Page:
In March, I was a moderator at a panel discussion entitled, “What Customers and Critics Think About Tolling … and Why,” for the International Bridge, Tunnel, and Turnpike Association (IBTTA) in Washington, DC. We were looking for unvarnished opinions from all parties, so the forum included panelists from the US Travel Association, the American Automobile Association, American Highway Users Alliance, and UPS.
After years of resistance, it marked the first time I had heard anyone from the trucking industry acknowledge that tolling for reconstruction projects could be a viable option they would be willing to support. It was stunning how much we agreed on many key points. Through open dialogue we found some common ground, with a consensus that we somehow need to create a reliable, sustainable revenue stream, or risk substantial business losses.
It’s encouraging that the tone of the conversation is changing, but there’s still a long way to go.
Just one month later, there was a substantial breakthrough when the Obama Administration introduced the Grow America Act. The administration picked up on the notion of allowing states to add tolls to interstate highways. It marked the first time the government acknowledged state-initiated tolling as a viable option for revenue generation.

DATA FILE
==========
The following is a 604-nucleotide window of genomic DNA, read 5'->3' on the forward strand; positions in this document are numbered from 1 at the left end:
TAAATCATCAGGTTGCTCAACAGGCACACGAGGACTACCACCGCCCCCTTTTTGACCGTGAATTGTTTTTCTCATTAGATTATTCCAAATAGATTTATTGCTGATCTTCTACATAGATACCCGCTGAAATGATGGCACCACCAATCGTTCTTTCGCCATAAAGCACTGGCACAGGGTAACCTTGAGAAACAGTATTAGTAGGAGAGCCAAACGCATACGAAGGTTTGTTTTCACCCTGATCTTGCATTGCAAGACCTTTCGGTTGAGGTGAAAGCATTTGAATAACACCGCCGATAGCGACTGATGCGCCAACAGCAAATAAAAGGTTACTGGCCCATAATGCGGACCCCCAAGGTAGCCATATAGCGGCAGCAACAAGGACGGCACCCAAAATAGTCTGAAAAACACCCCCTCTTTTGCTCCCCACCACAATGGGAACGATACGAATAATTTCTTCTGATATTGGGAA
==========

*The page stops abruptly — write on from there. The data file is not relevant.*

The Grow America Act would also allow for “variable funding,” which permits states to change toll rates based on the time of day or traffic conditions as a way to encourage carpooling or use of public transportation. The Act would also allow for the creation of price-managed lanes, where vehicles pay a fee to use lanes that provide a reliable travelling speed.
None of this is designed to replace existing federal funding. State-based tolling would not be mandatory. States would still hold the option whether or not to introduce it as a way to provide additional funding for interstate roads within their borders beyond what federal funding would provide.
Heavy road users have expressed understandable objections, contending that they are already contributing their fair share through gas taxes and existing tolls. It is a fair argument, and the eventual solution will have to be balanced with those concerns in mind. By tracking improved accessibility, quicker trips, and better quality roads, companies will start to see the payback. That’s the bonus. That’s what will improve their business.